Eskridge, Whigham ruled out of Texas Bowl

first_img Facebook Twitter Google+ Published on December 23, 2013 at 1:28 pm Contact David: dbwilson@syr.edu | @DBWilson2 Defensive backs Durell Eskridge and Julian Whigham have officially been ruled out for Friday’s Texas Bowl, according to Syracuse’s injury report.Eskridge, a sophomore safety, was the Orange’s leading tackler this season with 78 — 52 solo and 26 assisted. He also led SU with four interceptions and saw some action as a wide receiver during Syracuse’s final two regular-season games. Eskridge tweeted last week that he wouldn’t play in the Orange’s bowl game. He will officially be sidelined with an upper-body injury.Whigham, a sophomore cornerback, suffered a lung contusion during a loss to then-No. 2 Florida State in November. He had been SU’s No. 3 cornerback since Keon Lyn suffered a season-ending injury against then-No. 3 Clemson. Whigham had 12 tackles in 10 games this season and finished second on the team with three interceptions.Lyn will also be held out from the Texas Bowl. The cornerback has tweeted during the past months about making a “return” to the field for Syracuse. Head coach Scott Shafer said last week that Lyn would not play in the postseason for the Orange. Monday’s injury report confirms that.AdvertisementThis is placeholder text Commentslast_img read more

Quentin Hillsman is beating Jim Boeheim and Dino Babers in the social media race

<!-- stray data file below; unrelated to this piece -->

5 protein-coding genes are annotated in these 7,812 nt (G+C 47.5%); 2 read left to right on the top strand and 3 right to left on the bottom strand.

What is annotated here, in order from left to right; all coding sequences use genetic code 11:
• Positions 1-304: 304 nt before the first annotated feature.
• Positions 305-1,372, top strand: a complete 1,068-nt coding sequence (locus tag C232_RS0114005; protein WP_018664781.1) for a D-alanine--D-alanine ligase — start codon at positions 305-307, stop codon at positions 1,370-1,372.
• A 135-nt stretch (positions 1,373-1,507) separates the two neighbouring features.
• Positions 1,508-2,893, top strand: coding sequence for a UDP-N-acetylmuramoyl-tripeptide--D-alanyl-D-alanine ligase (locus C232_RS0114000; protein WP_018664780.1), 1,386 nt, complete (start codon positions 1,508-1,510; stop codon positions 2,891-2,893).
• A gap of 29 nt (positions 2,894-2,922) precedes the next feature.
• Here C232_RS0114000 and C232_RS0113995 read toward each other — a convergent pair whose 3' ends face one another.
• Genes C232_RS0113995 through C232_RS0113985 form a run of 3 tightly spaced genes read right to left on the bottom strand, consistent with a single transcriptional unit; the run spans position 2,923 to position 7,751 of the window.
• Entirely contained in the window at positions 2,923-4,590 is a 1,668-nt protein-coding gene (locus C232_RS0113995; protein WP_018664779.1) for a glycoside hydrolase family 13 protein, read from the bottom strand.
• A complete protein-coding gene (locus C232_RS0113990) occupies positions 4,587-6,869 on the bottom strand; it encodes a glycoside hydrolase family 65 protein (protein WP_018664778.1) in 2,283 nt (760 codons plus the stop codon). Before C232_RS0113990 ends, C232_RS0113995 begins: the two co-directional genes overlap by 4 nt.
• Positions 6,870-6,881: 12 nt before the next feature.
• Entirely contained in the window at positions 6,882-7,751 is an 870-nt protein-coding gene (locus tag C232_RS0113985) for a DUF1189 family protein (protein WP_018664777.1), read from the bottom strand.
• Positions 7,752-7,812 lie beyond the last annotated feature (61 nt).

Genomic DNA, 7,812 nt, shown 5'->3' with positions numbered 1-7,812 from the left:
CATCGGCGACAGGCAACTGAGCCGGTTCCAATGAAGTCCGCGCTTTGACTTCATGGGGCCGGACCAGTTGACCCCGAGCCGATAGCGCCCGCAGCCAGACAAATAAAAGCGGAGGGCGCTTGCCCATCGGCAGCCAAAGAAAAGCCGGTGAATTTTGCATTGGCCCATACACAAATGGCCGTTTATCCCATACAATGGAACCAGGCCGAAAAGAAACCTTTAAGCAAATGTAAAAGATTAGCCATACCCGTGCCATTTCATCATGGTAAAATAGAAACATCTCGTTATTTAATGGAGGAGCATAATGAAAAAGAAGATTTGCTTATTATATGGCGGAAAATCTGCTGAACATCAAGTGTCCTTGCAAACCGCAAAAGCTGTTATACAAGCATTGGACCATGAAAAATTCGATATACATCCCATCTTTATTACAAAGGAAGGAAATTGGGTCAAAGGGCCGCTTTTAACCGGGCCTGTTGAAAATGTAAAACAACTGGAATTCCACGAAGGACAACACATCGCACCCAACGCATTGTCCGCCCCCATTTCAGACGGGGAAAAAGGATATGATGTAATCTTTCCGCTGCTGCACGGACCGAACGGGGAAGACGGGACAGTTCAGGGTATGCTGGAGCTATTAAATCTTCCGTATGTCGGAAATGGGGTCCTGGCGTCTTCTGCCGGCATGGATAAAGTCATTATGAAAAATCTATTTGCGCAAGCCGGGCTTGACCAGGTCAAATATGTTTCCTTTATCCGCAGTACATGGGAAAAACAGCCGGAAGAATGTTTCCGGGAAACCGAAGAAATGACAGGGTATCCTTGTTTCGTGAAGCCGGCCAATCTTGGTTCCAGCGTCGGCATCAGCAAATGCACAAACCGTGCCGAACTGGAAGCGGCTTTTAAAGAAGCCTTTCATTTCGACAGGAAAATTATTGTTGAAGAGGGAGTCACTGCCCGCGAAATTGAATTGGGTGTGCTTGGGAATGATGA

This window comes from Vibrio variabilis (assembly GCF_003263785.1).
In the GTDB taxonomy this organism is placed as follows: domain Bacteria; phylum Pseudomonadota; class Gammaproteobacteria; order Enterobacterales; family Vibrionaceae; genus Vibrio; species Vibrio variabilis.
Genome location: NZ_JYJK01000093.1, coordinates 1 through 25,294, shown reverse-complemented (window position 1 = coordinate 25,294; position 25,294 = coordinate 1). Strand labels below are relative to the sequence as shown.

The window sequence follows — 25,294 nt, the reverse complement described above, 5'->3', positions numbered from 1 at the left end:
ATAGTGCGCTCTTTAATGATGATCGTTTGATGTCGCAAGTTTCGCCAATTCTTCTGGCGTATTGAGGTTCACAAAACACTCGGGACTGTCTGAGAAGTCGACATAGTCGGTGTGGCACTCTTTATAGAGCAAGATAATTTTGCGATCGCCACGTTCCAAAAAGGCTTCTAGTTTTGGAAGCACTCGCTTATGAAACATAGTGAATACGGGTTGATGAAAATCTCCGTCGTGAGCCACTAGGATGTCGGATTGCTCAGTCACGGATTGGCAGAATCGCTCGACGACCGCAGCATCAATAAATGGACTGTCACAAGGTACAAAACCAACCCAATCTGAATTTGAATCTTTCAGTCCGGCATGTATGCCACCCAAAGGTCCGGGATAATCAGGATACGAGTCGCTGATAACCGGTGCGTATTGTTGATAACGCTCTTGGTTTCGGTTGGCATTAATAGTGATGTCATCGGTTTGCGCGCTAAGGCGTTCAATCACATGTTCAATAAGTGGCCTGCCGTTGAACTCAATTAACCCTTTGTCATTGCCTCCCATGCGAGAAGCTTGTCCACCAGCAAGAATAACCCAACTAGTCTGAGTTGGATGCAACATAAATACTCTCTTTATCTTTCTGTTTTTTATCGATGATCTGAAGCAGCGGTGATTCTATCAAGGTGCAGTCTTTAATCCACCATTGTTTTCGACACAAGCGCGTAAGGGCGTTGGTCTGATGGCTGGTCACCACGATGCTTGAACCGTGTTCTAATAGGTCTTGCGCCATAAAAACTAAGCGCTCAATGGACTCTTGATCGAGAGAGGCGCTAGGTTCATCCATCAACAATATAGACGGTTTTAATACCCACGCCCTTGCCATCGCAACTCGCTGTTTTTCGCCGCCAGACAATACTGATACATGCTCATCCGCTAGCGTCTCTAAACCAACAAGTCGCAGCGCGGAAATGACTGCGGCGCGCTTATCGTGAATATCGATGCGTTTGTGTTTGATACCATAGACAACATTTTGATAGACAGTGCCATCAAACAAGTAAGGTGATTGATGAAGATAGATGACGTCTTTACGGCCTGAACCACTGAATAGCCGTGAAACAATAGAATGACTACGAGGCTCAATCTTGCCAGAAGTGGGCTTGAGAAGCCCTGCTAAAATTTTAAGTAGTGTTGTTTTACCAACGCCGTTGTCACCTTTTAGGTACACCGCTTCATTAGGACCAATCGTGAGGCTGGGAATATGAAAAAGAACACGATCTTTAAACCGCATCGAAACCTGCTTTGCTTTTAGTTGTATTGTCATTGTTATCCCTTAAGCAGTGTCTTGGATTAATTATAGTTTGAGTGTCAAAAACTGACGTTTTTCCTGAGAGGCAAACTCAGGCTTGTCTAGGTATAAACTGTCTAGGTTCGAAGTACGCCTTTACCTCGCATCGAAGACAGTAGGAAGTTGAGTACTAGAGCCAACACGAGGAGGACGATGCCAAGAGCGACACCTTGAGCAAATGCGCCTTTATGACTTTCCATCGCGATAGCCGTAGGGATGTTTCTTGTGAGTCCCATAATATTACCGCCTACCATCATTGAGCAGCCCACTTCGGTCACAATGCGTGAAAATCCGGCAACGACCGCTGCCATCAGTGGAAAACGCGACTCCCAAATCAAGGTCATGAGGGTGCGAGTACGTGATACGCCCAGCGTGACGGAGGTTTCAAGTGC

first_img Facebook Twitter Google+ Merriam-Webster has two definitions for “meme,” both being nouns. One is “an idea, behavior, style, or usage that spreads from person to person within a culture,” while the other is “an amusing or interesting item (such as a captioned picture or video) or genre of items that is spread widely online especially through social media.”The latter definition surely applies to Hillsman’s practices, but the former does, too, because both Grant and redshirt junior guard Isis Young said they follow Hillsman on social media. They see his posts and are more motivated than amused because the messages of Hillsman’s memes are familiar. They’re the same lessons he preaches during practice.“You just see (the memes) and you reinforce,” Young said. “Like, ‘OK coach likes toughness.’ But we know that.” The content of these meme-lessons isn’t on a calculated schedule. It’s “random,” Hillsman said. Still, there are people who don’t even believe he’s tech-savvy enough to do any of this himself.“They’re sleeping on my abilities here, right?” he joked last week.But the people who do believe are the ones who matter the most. They’re the ones who run his plays and follow his rules. They’re the ones who came to Syracuse to play for @CoachQatSU. Comments Recruiting hatched Hillsman’s web presence. If the kids were using it, he figured he ought to as well. From there, it grew into a convenient way to stay in touch with players who have graduated and moved on.“He knows what this generation is all about and he’s a part of it,” junior guard Abby Grant said.Retweeting — essentially the reposting of another account’s original content — is not what sets Hillsman apart from the the likes of Boeheim and Babers. Rather, Hillsman also posts photos of himself and players captioned with large block lettering of an inspirational phrase.They often end up on his Instagram account as well. In a sense, they’re memes.center_img Published on November 14, 2017 at 10:02 pm Contact: jtbloss@syr.edu | @jtbloss Jim Boeheim hasn’t sent out a tweet in the month of November. Neither has Dino Babers, aside from an obligatory Veterans’ Day post with a graphic made by the SU football social media team. As popular as these coaches are — the billboards and TV commercials will show you they are quite popular in central New York — they are not Quentin Hillsman.Hillsman, or “Coach Q” as his Syracuse (1-0) women’s basketball players call him, is instead a man of memes. He inundates the Twittersphere, sharing loads of news from SU Athletics and producing original material of his own. Just as you’ll rarely spot him on the sideline wearing something as standard as Boeheim’s usual blue coat-grey pants combo, you’ll seldom see a day go by where he isn’t active on Twitter.“This new age, you guys don’t talk on the phone anymore,” Hillsman said. “You have to tweet and text and Instagram and all this.”He’s right. Nearly a quarter of teens admit to going online “almost constantly,” according to a 2015 report released by the Pew Research Center. A whopping 92 percent of teens hop online at least once a day, the report said, adding that this mania of internet usage is possible because nearly three-quarters of teens own or have access to smartphones. In a world where those phones are becoming increasingly multidimensional, Hillsman is using his to connect with his players of the past, present and future.last_img read more